My rating: 4 of 5 stars
Nazareth Seminary, Israel
I have read many books by ex-Muslims over the years, as religious conversion from Islam to Christianity is one of my main areas of academic research. But I had never happened across a book quite like this.
First, I did not realize how different and heterodox the Nation of Islam (NOI) is. The most interesting aspect of the book for me was learning about the NOI and what I found to be frankly bizarre stories about its founding figures. I would have liked some more quotations directly from NOI sources, but I always say this about conversion narratives. I want to read a well-documented, properly researched treatise, the convert wants to tell their story.
Second, the main purpose of the author in this book is clearly to warn American churches and Christians and black people against what he sees as the propaganda of the NOI and specifically Louis Farrakhan. He spends a good amount of the book explaining why, in his opinion, the NOI and Minister Farrakhan are not what they appear.
Another goal of his is to offer a salvation that is not based on race or ethnicity. The universality of the offer of salvation in Christianity is balanced by a very real awareness of injustices suffered by black and brown Americans, and the sometimes patronizing (if well-intentioned) behavior of white Christians. Thus he avoids the trope of self-victimization while also not ignoring the reality of racial injustice in the past and the present.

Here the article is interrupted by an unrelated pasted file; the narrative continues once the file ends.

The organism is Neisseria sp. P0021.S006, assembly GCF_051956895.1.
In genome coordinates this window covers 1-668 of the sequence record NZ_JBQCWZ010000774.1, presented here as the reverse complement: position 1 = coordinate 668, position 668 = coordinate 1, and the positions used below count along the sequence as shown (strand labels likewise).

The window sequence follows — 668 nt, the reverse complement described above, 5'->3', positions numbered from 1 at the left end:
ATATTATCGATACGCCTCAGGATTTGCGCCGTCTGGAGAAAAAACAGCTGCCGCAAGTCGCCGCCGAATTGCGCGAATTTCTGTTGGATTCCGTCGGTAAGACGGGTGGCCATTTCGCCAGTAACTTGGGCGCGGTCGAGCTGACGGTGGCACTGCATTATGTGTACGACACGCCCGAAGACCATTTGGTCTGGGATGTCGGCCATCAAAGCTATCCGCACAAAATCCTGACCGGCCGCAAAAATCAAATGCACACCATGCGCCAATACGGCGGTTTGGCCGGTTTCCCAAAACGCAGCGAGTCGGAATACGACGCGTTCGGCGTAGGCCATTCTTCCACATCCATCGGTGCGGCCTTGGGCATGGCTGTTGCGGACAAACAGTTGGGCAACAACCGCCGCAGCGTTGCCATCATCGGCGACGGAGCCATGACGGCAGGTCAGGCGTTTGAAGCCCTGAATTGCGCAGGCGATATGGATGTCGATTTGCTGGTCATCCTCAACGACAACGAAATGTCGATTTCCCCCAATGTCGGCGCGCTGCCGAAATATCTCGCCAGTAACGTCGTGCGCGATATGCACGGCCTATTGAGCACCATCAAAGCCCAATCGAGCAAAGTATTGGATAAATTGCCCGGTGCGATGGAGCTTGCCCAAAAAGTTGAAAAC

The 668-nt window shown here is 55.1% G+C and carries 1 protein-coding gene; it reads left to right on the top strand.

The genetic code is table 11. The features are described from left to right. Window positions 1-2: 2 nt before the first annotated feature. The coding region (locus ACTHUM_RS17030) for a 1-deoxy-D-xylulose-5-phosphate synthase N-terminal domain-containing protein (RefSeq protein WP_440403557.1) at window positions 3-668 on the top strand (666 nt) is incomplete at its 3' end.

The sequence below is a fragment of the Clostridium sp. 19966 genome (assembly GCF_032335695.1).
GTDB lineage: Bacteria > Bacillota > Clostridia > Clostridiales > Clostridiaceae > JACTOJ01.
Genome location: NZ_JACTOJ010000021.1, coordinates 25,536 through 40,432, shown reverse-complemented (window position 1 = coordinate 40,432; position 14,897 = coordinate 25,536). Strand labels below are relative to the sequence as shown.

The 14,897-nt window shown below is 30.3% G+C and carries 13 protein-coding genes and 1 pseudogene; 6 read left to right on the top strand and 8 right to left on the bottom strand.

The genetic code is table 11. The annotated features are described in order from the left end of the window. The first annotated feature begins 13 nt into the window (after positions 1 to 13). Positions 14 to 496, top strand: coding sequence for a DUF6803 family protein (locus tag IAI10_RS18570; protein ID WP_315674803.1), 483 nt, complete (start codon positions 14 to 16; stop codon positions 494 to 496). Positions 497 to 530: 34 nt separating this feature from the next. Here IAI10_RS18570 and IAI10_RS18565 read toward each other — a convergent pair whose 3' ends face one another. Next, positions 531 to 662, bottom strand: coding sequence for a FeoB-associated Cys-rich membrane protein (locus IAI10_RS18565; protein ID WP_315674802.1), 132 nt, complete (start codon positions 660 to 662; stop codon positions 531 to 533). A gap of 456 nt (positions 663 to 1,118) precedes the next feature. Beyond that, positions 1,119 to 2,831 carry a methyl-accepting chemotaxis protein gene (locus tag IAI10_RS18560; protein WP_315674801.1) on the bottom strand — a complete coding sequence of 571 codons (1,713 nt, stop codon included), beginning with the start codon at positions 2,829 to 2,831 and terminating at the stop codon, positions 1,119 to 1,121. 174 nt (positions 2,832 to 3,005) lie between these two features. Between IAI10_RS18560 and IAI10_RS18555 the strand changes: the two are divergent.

Strengths are the material on the founder of the NOI and the rather graphic and gritty description of his life in the drug trade before his conversion to the NOI. Weaknesses are his lack of sourcing his material (sometimes) and a rather disjointed final chapter.
People interested in the Nation of Islam, racial relations and religious conversion will find this engaging and well-crafted book of interest.
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